Inside the driving range, we somehow communicate with a non-English speaking man at reception; before receiving two clubs and ball tokens. I put the token into the machine, my basket below; at least 250 balls pour out, I wasn’t expecting this many. We take our places on the driving range. We each have an auto tee-up machine; a little robotic arm that places a new golf ball onto the tee for you. We stand for an hour hitting golf balls in the direction of a net. Beyond the net, all we can see is the ocean.
It’s approaching 2 pm and the sun is blazing. I asked yesterday if it ever rains here. The hostel manager told me that the day before I arrived they had just had two weeks of rain. Me and my good timing. Back on track and heading to Kannawa. After what seems like hours of more uphill cycling, we arrive at Kannawa Hyotan Onsen. Hot spring baths are everywhere in Beppu. Plumes of white smoke rise up in almost every direction. Even the cold water here comes out of the tap hot. We use the free outdoor foot onsen at the entrance and relax for a while before heading even further uphill.
We arrive in an area called “The Hells.” Eight connected outdoor springs each with their own theme. We pay ¥400 each and enter one of ‘The Hells’. Oniyama Jigoku, or Crocodile Hell. A sign inside says: “The force of the steam is so strong here that about one and a half train cars can be pulled by its pressure, and it creates ideal conditions for breeding crocodiles.” The sign is next to a really hot stream of spring water. The temperature, the sign says, is 99°C.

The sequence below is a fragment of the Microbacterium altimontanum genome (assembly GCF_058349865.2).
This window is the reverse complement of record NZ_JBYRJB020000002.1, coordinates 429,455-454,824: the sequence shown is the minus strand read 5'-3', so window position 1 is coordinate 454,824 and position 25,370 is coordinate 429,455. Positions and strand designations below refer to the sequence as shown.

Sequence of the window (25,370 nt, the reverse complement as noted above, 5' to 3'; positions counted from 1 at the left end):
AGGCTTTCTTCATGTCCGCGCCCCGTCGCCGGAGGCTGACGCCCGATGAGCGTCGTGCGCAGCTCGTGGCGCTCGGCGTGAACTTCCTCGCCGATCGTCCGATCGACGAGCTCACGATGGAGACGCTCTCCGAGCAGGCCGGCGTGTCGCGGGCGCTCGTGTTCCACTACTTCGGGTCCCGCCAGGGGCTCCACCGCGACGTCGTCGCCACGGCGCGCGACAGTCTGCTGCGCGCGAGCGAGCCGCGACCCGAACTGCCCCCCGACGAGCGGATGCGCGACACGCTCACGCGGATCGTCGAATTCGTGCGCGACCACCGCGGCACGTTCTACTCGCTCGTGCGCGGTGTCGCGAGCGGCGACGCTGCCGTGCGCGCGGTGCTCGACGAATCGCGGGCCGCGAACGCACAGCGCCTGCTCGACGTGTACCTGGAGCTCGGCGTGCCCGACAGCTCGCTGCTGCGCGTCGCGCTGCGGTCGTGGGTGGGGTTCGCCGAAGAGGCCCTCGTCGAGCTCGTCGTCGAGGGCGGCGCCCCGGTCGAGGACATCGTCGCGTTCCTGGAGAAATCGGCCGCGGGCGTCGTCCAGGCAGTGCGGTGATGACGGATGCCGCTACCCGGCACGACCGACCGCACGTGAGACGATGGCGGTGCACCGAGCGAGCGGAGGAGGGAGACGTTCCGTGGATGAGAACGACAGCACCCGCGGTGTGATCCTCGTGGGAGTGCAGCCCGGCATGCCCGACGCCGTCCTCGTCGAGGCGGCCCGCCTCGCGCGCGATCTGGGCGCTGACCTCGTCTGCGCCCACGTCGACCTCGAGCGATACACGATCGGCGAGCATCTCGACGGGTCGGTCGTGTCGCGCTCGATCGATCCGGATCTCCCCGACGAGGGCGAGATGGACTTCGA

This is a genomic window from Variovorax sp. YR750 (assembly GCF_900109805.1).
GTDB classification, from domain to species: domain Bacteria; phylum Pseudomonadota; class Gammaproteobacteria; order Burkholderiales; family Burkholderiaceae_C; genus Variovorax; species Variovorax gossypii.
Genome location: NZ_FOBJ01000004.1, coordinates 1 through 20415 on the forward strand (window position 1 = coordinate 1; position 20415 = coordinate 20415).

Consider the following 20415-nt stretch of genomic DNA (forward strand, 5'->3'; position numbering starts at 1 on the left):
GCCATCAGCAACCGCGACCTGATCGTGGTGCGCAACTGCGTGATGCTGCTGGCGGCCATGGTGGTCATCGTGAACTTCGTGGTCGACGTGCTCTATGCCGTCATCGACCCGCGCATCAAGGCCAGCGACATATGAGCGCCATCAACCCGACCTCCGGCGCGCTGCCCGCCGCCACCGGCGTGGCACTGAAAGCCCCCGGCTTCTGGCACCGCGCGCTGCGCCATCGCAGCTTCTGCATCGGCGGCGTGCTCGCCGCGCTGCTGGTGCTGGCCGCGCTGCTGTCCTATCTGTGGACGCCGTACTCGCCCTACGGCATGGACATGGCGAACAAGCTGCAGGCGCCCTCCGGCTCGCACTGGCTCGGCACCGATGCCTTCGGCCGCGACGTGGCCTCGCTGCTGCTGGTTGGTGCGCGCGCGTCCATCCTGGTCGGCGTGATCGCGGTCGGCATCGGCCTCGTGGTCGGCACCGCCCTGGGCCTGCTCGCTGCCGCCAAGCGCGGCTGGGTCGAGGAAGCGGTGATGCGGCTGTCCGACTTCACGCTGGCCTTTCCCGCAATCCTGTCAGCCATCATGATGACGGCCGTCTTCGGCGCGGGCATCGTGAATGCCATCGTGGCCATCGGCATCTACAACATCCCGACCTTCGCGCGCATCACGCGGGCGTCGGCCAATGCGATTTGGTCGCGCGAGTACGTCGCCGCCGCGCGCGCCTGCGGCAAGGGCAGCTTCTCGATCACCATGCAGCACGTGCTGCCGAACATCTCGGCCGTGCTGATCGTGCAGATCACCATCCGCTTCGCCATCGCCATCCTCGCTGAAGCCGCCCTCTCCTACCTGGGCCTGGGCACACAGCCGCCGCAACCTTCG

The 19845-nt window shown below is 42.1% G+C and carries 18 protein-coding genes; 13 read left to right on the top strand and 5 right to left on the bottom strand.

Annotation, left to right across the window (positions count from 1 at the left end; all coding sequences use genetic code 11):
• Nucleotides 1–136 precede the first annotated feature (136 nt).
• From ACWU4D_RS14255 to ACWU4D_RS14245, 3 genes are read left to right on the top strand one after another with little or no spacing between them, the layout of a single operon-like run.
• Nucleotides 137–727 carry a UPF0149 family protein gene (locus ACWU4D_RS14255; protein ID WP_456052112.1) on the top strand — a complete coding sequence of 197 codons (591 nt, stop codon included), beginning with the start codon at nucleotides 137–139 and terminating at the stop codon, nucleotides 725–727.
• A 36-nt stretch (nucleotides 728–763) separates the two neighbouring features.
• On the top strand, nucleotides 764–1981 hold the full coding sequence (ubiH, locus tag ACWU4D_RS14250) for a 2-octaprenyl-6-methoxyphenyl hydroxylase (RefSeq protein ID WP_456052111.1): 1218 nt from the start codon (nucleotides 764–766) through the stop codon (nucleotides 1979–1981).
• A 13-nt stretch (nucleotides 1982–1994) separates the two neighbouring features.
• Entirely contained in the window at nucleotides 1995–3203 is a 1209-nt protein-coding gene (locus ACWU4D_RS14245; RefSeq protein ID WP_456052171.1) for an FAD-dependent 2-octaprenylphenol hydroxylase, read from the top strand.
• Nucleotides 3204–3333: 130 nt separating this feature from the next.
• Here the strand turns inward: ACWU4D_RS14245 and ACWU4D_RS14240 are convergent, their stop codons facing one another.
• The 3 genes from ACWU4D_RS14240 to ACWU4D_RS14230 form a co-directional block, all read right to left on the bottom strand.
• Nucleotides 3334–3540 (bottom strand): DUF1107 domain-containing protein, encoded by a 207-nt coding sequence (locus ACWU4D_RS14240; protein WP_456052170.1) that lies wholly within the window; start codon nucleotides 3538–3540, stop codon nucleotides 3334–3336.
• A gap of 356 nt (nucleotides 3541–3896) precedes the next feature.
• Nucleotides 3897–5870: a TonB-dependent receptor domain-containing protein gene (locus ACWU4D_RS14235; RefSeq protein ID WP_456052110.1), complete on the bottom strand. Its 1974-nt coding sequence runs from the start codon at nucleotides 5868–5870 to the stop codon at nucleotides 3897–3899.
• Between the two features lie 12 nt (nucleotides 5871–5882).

When the spring water cools in the winter, they put the crocodiles inside to breed. We wander around. The crocodiles are quite scary and there are lots of them. We stare at crocodiles for a long while. They do not move. They do not even blink. Playing dead a specialty of theirs. We find some enclosures with water and a few crocodiles swimming around. There is one giant crocodile that wants to eat Ed. At 5 pm Crocodile Hell closes, and a woman kindly asks us to leave.
Outside, the conversation turns to sushi, and we get on our bikes and head back in the direction of our hostel. The cycling is all downhill now. My favourite part. On our way, we pass Beppu Port. A huge cruise ship waits at one of the terminals. A bright red lighthouse waits in the distance. Back at the hostel, still no sign of my free boiled egg. We ask for directions to the ¥100 sushi restaurant. It turns out that it’s inside the same shopping complex as the supermarket I had visited earlier today.
At the restaurant, nearly all of the sushi is ¥100. We order our food on a computer screen, it is then made in the kitchen before arriving to us on a train. We order plate after plate of sushi. It’s actually surprising fresh. Ed orders a beer, I order a Highball, and we get through eleven plates of raw fish on rice between us. The cost is about ¥1100 each.
After sushi, we head back to the hostel and watch the news. Japanese Prime Minister Shinzō Abe is banging on about North Korea. We have a long discussion about the potential nuclear threat. It is massive news here and I’m hardly surprised. People have been protesting in the streets; on Sunday a man in Shinjuku made a statement by setting himself on fire. War, what is it good for? Abe-solutely nothing.
After we finish our discussion, Ed and I head out with a couple of beers and have a little wander around Beppu at night. Also, I took this photograph of a dragonfly that I quite liked:
Read the next part of my Journey in Japan, where I continue to explore Beppu by clicking here.